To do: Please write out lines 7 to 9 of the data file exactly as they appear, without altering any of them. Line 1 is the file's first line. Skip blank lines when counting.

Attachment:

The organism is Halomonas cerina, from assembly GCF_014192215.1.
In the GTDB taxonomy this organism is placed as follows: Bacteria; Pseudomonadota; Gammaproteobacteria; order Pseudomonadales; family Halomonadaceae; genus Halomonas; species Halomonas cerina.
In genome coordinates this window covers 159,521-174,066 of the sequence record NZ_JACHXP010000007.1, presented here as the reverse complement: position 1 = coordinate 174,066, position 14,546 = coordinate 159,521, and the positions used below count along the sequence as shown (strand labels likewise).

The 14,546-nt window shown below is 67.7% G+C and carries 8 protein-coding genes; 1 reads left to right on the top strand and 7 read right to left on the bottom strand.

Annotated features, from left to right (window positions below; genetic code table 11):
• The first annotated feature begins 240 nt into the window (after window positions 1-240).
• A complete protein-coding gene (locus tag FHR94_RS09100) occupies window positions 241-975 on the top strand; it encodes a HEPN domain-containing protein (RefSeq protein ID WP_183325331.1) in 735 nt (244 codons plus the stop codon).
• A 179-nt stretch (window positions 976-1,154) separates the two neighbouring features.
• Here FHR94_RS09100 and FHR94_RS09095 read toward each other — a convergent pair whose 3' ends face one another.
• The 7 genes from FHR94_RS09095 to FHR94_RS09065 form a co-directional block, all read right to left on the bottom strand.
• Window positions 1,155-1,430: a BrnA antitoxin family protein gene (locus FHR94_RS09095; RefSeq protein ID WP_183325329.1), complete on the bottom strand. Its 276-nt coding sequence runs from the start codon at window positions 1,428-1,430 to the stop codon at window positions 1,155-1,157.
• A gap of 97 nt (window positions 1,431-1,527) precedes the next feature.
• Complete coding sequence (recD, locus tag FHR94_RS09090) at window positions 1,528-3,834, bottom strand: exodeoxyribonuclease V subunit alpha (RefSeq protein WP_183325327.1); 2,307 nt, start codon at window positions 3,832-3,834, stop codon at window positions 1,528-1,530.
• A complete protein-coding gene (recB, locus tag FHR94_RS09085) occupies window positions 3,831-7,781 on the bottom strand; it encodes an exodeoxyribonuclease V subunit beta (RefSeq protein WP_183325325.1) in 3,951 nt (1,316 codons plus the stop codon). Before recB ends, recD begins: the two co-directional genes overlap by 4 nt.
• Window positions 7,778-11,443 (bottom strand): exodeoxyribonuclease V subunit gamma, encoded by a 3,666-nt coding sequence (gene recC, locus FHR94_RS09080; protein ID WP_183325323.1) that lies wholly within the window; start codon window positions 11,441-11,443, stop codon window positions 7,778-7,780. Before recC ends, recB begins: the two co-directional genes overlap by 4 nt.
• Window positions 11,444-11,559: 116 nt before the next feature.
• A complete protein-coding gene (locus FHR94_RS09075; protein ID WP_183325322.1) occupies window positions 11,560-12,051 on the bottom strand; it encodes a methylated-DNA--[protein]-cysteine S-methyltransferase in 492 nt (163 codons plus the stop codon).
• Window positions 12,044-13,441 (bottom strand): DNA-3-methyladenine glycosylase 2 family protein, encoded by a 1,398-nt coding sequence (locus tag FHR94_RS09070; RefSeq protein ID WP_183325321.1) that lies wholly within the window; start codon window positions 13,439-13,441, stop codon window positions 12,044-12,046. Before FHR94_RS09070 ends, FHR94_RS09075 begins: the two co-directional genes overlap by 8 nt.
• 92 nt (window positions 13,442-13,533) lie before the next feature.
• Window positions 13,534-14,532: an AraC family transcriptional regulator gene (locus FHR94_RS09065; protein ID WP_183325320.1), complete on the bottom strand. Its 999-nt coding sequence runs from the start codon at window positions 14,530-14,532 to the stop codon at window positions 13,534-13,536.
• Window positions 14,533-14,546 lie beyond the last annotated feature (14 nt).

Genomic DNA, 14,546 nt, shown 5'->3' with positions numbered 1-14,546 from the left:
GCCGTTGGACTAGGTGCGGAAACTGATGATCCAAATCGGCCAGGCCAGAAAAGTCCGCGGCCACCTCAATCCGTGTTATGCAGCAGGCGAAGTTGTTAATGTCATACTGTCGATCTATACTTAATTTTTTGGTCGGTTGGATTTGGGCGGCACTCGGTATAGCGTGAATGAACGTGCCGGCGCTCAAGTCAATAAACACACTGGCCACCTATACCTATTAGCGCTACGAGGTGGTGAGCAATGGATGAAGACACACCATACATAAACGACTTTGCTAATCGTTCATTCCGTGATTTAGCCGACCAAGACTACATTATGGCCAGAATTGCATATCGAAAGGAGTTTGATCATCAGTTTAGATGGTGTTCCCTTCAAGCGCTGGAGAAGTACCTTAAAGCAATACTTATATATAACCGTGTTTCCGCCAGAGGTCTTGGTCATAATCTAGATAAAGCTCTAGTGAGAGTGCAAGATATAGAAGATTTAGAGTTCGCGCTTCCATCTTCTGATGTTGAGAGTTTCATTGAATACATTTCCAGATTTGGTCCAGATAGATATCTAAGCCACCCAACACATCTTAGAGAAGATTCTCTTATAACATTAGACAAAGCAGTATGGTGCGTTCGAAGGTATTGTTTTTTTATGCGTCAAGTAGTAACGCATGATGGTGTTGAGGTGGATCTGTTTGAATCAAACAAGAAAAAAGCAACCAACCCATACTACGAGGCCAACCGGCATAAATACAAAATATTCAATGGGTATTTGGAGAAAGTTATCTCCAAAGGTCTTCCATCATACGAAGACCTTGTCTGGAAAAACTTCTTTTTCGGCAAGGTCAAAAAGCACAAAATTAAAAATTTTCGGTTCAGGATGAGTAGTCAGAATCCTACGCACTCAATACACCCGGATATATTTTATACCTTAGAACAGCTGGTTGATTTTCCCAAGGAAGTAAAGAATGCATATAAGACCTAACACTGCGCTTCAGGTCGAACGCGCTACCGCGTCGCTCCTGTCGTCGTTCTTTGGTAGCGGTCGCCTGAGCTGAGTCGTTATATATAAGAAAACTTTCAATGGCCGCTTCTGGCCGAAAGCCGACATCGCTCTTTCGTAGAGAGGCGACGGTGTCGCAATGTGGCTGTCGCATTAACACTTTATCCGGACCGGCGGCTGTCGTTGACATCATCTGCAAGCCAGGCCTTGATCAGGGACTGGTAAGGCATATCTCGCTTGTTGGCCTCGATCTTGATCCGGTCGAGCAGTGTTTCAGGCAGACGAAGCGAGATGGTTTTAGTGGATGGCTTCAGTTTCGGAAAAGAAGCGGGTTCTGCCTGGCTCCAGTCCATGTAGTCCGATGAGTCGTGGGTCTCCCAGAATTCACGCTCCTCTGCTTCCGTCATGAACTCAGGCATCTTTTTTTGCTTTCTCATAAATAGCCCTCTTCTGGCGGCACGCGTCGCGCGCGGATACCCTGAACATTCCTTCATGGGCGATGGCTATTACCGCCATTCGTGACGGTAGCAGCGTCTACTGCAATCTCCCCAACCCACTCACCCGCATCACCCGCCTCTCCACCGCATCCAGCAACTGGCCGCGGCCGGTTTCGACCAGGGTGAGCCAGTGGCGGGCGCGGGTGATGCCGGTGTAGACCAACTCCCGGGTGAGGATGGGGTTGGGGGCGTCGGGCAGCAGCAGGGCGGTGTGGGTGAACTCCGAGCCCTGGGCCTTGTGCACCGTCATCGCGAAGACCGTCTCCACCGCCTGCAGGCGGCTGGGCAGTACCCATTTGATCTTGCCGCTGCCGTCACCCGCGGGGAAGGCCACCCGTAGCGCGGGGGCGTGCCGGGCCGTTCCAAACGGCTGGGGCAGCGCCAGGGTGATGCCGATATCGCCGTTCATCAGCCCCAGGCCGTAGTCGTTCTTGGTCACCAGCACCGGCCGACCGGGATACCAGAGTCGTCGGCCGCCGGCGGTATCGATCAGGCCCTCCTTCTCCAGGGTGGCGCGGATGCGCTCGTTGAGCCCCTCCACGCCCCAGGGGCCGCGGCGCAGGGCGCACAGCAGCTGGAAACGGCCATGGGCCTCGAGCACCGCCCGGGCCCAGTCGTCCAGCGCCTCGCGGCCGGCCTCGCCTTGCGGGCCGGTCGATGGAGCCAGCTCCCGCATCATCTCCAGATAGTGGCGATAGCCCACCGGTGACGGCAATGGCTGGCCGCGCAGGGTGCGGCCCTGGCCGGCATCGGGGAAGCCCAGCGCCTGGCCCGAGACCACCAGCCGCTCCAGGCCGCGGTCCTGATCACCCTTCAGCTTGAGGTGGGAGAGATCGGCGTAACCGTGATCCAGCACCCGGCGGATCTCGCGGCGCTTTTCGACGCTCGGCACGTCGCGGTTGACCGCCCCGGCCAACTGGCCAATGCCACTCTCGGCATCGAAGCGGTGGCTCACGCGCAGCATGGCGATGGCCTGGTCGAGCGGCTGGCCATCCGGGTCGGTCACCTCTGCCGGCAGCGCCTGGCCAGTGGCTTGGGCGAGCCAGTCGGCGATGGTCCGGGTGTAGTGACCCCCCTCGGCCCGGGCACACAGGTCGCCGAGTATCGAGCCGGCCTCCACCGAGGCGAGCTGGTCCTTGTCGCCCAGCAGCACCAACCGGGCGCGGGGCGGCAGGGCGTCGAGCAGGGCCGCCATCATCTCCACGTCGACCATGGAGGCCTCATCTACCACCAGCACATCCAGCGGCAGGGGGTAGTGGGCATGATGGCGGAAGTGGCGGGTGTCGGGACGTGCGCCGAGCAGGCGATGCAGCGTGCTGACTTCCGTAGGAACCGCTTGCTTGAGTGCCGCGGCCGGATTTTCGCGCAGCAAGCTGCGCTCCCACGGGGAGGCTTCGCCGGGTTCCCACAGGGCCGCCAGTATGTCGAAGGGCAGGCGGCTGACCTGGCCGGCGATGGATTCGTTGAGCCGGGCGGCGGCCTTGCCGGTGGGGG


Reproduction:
• A complete protein-coding gene (locus tag FHR94_RS09100) occupies window positions 241-975 on the top strand; it encodes a HEPN domain-containing protein (RefSeq protein ID WP_183325331.1) in 735 nt (244 codons plus the stop codon).
• A 179-nt stretch (window positions 976-1,154) separates the two neighbouring features.
• Here FHR94_RS09100 and FHR94_RS09095 read toward each other — a convergent pair whose 3' ends face one another.